This economics problem focuses on the ideas of absolute and comparative advantage. Absolute advantage is when someone can produce a good using less resources than another person producing the same good. Comparative advantage is the principle that trade (i.e. multi-tasking) can be more beneficial if the parties involved each produce a different good with relative different costs. In comparative advantage, what matters is not the absolute costs but rather the opportunity costs of production. This is the measure of how much the production of one good needs to be reduced in order to increase the output of another product by one unit.
Since Francis can produce more financial statements than Phil in the same period of time AND also answers more phone calls than Phil in the same period of time, Francis has absolute advantage over Phil in terms of productivity. However, because the opportunity of production costs differ, there is a benefit to divide the workload, even if Phil seems less productive.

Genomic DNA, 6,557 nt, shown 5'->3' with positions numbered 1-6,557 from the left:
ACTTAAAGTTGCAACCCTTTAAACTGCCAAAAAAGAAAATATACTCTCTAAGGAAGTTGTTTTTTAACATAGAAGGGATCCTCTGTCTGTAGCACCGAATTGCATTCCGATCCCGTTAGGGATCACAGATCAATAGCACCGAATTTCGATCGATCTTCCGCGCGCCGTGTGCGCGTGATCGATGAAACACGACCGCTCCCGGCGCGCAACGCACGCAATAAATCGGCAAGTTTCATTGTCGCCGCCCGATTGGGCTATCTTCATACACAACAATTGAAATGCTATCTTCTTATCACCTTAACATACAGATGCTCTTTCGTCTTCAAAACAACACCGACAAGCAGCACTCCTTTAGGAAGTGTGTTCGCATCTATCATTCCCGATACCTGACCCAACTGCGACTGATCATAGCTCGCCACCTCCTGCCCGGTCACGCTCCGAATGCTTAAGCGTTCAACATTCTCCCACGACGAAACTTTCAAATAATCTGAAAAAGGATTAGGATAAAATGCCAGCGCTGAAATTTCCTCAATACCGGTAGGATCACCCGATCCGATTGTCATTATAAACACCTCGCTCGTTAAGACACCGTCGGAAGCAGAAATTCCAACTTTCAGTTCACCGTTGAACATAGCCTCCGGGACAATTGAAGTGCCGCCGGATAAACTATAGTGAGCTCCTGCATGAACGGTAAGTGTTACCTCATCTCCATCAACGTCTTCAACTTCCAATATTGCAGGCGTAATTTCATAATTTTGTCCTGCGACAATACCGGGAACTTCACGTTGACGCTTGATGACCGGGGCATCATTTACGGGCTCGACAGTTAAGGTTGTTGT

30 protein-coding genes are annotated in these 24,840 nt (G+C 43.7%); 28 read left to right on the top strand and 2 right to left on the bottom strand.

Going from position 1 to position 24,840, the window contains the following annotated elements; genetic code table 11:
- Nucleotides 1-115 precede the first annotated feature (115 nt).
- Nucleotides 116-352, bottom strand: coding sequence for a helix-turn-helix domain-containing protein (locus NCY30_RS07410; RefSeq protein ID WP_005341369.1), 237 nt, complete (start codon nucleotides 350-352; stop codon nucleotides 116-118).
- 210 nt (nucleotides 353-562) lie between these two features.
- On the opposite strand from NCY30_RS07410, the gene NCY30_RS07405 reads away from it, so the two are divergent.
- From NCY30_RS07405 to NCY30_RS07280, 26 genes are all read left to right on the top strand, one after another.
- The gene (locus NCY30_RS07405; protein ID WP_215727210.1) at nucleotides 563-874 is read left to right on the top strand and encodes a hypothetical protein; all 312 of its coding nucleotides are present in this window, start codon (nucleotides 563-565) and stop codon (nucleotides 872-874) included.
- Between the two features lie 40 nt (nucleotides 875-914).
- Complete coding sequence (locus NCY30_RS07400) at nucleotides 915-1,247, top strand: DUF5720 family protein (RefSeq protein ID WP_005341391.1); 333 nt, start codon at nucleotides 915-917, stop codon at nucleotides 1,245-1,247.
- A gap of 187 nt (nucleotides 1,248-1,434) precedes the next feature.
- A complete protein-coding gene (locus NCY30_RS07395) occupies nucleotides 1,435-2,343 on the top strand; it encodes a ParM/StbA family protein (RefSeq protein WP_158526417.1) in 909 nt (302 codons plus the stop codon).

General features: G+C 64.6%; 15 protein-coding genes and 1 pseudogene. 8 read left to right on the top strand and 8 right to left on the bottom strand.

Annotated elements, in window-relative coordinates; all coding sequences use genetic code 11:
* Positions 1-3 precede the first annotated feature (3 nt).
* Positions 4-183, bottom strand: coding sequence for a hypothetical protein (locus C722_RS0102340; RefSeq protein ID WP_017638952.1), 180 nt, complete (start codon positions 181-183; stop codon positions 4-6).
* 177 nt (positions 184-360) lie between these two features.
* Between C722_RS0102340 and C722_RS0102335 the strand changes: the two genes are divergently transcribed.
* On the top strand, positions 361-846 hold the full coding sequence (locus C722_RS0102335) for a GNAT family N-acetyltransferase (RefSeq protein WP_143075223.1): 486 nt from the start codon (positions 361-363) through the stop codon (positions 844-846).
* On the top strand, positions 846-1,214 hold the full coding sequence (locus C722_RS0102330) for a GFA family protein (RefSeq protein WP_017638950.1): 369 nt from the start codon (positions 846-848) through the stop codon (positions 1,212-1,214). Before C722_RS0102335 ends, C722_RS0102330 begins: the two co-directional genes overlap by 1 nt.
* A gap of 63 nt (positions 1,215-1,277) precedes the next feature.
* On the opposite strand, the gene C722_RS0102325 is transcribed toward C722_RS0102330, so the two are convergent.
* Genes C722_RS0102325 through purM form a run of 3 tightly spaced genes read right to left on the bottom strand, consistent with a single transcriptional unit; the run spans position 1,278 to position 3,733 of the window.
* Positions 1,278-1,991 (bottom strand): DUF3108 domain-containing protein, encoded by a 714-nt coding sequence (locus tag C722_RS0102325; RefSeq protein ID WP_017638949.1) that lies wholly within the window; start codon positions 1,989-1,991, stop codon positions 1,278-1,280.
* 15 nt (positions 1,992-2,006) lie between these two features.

We can calculate the opportunity of production costs of each individual for answering telephone calls by dividing the number of financial statements each could produce by the number of phone calls that could be answered in the same period of time:
1 financial statement 1
Phil = ————————— = —— = 0.125
8 telephone calls 8
2 financial statements 2
Francis = ————————— = —— = 0.20
10 telephone calls 10
The opportunity costs for Francis to answer phone calls is higher, therefore it makes more sense economically for Phil to answer phone calls (for which his opportunity costs of production are lower) and for Francis to make financial statements. In one hour, their combined output of work would be 8 telephone calls and 2 financial statements which is more than if they worked on both tasks. Specialization on one task increases their overall output.
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O’Sullivan, A., Perez, S., & Sheffrin, S. (2006). Economics: Principles, Applications, and Tools (5th Edition). Alexandria, VA: Prentice Hall.